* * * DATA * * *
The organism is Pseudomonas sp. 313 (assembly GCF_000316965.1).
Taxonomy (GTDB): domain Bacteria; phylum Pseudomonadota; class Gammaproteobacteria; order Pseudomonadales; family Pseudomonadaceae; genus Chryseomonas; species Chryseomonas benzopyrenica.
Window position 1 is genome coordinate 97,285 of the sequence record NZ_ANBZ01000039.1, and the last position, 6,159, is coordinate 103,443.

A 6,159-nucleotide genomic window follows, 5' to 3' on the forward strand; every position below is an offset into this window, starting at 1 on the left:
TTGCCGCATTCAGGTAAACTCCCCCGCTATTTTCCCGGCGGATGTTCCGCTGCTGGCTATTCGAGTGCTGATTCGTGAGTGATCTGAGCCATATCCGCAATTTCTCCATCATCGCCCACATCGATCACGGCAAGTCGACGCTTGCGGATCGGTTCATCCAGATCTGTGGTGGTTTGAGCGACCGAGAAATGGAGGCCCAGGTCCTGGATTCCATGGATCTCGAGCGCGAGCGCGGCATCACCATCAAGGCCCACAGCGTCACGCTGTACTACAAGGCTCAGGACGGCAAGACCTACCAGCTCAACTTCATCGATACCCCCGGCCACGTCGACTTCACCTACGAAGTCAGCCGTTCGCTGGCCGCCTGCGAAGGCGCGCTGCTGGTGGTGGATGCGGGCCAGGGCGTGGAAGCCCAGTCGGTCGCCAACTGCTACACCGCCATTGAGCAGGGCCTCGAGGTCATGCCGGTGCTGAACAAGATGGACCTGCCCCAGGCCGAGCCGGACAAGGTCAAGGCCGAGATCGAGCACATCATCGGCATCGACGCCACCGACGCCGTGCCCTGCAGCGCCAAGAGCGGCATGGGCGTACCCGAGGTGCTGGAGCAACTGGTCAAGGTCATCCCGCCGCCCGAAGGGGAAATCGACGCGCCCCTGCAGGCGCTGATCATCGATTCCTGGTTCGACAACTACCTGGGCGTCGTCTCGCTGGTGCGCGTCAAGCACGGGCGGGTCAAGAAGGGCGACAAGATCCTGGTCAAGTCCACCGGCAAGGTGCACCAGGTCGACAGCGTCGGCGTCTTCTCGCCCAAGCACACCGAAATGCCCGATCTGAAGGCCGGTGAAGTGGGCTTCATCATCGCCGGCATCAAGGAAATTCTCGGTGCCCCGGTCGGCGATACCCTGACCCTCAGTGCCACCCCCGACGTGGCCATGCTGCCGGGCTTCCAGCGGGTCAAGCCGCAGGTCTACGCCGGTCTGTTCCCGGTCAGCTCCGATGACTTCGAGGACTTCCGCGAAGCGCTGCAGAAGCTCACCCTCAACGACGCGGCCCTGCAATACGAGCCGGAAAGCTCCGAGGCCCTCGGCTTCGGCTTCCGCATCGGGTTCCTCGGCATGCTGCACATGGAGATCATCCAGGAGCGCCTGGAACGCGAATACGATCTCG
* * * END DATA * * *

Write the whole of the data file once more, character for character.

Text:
The organism is Pseudomonas sp. 313 (assembly GCF_000316965.1).
Taxonomy (GTDB): domain Bacteria; phylum Pseudomonadota; class Gammaproteobacteria; order Pseudomonadales; family Pseudomonadaceae; genus Chryseomonas; species Chryseomonas benzopyrenica.
Window position 1 is genome coordinate 97,285 of the sequence record NZ_ANBZ01000039.1, and the last position, 6,159, is coordinate 103,443.

A 6,159-nucleotide genomic window follows, 5' to 3' on the forward strand; every position below is an offset into this window, starting at 1 on the left:
TTGCCGCATTCAGGTAAACTCCCCCGCTATTTTCCCGGCGGATGTTCCGCTGCTGGCTATTCGAGTGCTGATTCGTGAGTGATCTGAGCCATATCCGCAATTTCTCCATCATCGCCCACATCGATCACGGCAAGTCGACGCTTGCGGATCGGTTCATCCAGATCTGTGGTGGTTTGAGCGACCGAGAAATGGAGGCCCAGGTCCTGGATTCCATGGATCTCGAGCGCGAGCGCGGCATCACCATCAAGGCCCACAGCGTCACGCTGTACTACAAGGCTCAGGACGGCAAGACCTACCAGCTCAACTTCATCGATACCCCCGGCCACGTCGACTTCACCTACGAAGTCAGCCGTTCGCTGGCCGCCTGCGAAGGCGCGCTGCTGGTGGTGGATGCGGGCCAGGGCGTGGAAGCCCAGTCGGTCGCCAACTGCTACACCGCCATTGAGCAGGGCCTCGAGGTCATGCCGGTGCTGAACAAGATGGACCTGCCCCAGGCCGAGCCGGACAAGGTCAAGGCCGAGATCGAGCACATCATCGGCATCGACGCCACCGACGCCGTGCCCTGCAGCGCCAAGAGCGGCATGGGCGTACCCGAGGTGCTGGAGCAACTGGTCAAGGTCATCCCGCCGCCCGAAGGGGAAATCGACGCGCCCCTGCAGGCGCTGATCATCGATTCCTGGTTCGACAACTACCTGGGCGTCGTCTCGCTGGTGCGCGTCAAGCACGGGCGGGTCAAGAAGGGCGACAAGATCCTGGTCAAGTCCACCGGCAAGGTGCACCAGGTCGACAGCGTCGGCGTCTTCTCGCCCAAGCACACCGAAATGCCCGATCTGAAGGCCGGTGAAGTGGGCTTCATCATCGCCGGCATCAAGGAAATTCTCGGTGCCCCGGTCGGCGATACCCTGACCCTCAGTGCCACCCCCGACGTGGCCATGCTGCCGGGCTTCCAGCGGGTCAAGCCGCAGGTCTACGCCGGTCTGTTCCCGGTCAGCTCCGATGACTTCGAGGACTTCCGCGAAGCGCTGCAGAAGCTCACCCTCAACGACGCGGCCCTGCAATACGAGCCGGAAAGCTCCGAGGCCCTCGGCTTCGGCTTCCGCATCGGGTTCCTCGGCATGCTGCACATGGAGATCATCCAGGAGCGCCTGGAACGCGAATACGATCTCG